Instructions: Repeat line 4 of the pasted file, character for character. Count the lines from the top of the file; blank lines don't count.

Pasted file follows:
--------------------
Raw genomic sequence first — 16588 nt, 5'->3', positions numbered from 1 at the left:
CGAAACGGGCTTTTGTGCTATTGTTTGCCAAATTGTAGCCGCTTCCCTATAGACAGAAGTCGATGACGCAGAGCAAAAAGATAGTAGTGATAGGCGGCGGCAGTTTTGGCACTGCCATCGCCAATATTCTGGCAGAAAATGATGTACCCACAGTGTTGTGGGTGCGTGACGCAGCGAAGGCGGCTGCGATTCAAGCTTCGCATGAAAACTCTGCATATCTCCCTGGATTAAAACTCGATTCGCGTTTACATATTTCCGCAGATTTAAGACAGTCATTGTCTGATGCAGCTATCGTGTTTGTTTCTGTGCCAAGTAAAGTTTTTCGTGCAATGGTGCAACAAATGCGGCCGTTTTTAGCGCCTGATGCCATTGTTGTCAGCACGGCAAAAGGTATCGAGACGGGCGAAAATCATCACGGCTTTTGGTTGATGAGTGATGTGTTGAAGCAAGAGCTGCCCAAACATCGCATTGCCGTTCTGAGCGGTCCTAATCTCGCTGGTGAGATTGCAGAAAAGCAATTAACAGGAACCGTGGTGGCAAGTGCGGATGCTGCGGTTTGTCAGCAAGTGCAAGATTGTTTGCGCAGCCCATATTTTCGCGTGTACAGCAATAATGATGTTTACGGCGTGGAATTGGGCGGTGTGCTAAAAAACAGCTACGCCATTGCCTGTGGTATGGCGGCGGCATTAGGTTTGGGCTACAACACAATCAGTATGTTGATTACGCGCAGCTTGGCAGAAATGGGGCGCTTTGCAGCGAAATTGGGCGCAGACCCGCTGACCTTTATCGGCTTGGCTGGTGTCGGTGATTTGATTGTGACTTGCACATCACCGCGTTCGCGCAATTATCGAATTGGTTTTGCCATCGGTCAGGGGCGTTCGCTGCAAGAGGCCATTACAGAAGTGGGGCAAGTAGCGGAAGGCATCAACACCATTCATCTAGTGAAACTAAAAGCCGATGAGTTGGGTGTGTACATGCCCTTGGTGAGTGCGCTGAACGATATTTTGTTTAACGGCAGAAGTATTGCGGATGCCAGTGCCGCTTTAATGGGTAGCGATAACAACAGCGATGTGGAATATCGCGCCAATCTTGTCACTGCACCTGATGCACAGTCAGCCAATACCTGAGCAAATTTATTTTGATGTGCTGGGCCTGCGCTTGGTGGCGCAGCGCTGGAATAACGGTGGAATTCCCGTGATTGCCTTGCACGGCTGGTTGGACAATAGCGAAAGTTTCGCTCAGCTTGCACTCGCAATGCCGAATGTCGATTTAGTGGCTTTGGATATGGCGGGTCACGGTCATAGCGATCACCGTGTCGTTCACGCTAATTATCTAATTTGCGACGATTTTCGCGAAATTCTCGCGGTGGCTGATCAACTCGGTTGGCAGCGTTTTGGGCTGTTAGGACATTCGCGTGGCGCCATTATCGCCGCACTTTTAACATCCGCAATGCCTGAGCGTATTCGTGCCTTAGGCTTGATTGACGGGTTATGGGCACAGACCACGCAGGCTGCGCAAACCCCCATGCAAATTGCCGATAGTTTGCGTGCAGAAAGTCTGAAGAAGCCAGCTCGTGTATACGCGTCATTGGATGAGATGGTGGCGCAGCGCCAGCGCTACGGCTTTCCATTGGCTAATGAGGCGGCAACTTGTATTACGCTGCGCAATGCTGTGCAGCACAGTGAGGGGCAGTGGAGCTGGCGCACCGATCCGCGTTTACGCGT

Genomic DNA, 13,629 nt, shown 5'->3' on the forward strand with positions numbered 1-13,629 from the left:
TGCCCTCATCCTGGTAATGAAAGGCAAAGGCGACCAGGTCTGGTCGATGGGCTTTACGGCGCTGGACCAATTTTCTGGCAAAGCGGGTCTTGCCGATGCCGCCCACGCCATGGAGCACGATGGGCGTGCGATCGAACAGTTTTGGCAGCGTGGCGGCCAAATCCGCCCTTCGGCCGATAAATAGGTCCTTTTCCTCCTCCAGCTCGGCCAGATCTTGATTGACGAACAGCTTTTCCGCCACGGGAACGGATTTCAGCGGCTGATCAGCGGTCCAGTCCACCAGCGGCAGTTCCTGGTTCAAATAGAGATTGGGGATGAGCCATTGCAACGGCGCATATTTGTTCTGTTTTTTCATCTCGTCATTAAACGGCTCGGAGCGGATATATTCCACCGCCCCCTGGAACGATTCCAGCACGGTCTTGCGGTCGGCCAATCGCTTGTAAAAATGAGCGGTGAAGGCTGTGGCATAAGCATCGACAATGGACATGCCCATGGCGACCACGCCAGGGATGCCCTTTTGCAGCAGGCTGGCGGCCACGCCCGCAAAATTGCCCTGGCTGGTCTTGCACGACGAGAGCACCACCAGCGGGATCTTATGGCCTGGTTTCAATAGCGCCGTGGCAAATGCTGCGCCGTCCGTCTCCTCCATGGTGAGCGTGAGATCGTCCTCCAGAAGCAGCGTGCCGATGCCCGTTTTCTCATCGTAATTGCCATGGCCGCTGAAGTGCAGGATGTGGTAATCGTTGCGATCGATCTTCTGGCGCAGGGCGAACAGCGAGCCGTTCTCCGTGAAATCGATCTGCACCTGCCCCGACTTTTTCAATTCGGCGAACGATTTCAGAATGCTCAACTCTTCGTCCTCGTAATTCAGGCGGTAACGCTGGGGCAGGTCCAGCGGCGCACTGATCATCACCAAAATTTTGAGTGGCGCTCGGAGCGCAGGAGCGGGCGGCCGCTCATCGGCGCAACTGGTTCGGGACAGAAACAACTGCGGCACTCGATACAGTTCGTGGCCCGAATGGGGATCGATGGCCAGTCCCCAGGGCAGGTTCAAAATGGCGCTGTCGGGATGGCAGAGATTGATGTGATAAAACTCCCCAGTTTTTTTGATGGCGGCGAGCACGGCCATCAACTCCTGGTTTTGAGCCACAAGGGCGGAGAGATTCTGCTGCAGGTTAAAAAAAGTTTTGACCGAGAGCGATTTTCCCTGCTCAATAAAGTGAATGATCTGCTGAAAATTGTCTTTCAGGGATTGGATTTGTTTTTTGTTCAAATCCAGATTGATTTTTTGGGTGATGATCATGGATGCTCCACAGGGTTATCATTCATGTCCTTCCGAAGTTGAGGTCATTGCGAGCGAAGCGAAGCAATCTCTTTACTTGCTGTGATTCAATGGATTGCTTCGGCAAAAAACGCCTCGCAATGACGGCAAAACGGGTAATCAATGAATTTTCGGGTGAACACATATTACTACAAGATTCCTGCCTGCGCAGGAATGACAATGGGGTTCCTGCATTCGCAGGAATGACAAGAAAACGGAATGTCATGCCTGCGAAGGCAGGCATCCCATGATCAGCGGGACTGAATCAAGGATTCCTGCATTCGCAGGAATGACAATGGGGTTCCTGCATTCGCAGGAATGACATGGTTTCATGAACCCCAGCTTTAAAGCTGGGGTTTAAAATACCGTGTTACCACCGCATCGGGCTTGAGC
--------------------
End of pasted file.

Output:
TGCCCTCATCCTGGTAATGAAAGGCAAAGGCGACCAGGTCTGGTCGATGGGCTTTACGGCGCTGGACCAATTTTCTGGCAAAGCGGGTCTTGCCGATGCCGCCCACGCCATGGAGCACGATGGGCGTGCGATCGAACAGTTTTGGCAGCGTGGCGGCCAAATCCGCCCTTCGGCCGATAAATAGGTCCTTTTCCTCCTCCAGCTCGGCCAGATCTTGATTGACGAACAGCTTTTCCGCCACGGGAACGGATTTCAGCGGCTGATCAGCGGTCCAGTCCACCAGCGGCAGTTCCTGGTTCAAATAGAGATTGGGGATGAGCCATTGCAACGGCGCATATTTGTTCTGTTTTTTCATCTCGTCATTAAACGGCTCGGAGCGGATATATTCCACCGCCCCCTGGAACGATTCCAGCACGGTCTTGCGGTCGGCCAATCGCTTGTAAAAATGAGCGGTGAAGGCTGTGGCATAAGCATCGACAATGGACATGCCCATGGCGACCACGCCAGGGATGCCCTTTTGCAGCAGGCTGGCGGCCACGCCCGCAAAATTGCCCTGGCTGGTCTTGCACGACGAGAGCACCACCAGCGGGATCTTATGGCCTGGTTTCAATAGCGCCGTGGCAAATGCTGCGCCGTCCGTCTCCTCCATGGTGAGCGTGAGATCGTCCTCCAGAAGCAGCGTGCCGATGCCCGTTTTCTCATCGTAATTGCCATGGCCGCTGAAGTGCAGGATGTGGTAATCGTTGCGATCGATCTTCTGGCGCAGGGCGAACAGCGAGCCGTTCTCCGTGAAATCGATCTGCACCTGCCCCGACTTTTTCAATTCGGCGAACGATTTCAGAATGCTCAACTCTTCGTCCTCGTAATTCAGGCGGTAACGCTGGGGCAGGTCCAGCGGCGCACTGATCATCACCAAAATTTTGAGTGGCGCTCGGAGCGCAGGAGCGGGCGGCCGCTCATCGGCGCAACTGGTTCGGGACAGAAACAACTGCGGCACTCGATACAGTTCGTGGCCCGAATGGGGATCGATGGCCAGTCCCCAGGGCAGGTTCAAAATGGCGCTGTCGGGATGGCAGAGATTGATGTGATAAAACTCCCCAGTTTTTTTGATGGCGGCGAGCACGGCCATCAACTCCTGGTTTTGAGCCACAAGGGCGGAGAGATTCTGCTGCAGGTTAAAAAAAGTTTTGACCGAGAGCGATTTTCCCTGCTCAATAAAGTGAATGATCTGCTGAAAATTGTCTTTCAGGGATTGGATTTGTTTTTTGTTCAAATCCAGATTGATTTTTTGGGTGATGATCATGGATGCTCCACAGGGTTATCATTCATGTCCTTCCGAAGTTGAGGTCATTGCGAGCGAAGCGAAGCAATCTCTTTACTTGCTGTGATTCAATGGATTGCTTCGGCAAAAAACGCCTCGCAATGACGGCAAAACGGGTAATCAATGAATTTTCGGGTGAACACATATTACTACAAGATTCCTGCCTGCGCAGGAATGACAATGGGGTTCCTGCATTCGCAGGAATGACAAGAAAACGGAATGTCATGCCTGCGAAGGCAGGCATCCCATGATCAGCGGGACTGAATCAAGGATTCCTGCATTCGCAGGAATGACAATGGGGTTCCTGCATTCGCAGGAATGACATGGTTTCATGAACCCCAGCTTTAAAGCTGGGGTTTAAAATACCGTGTTACCACCGCATCGGGCTTGAGC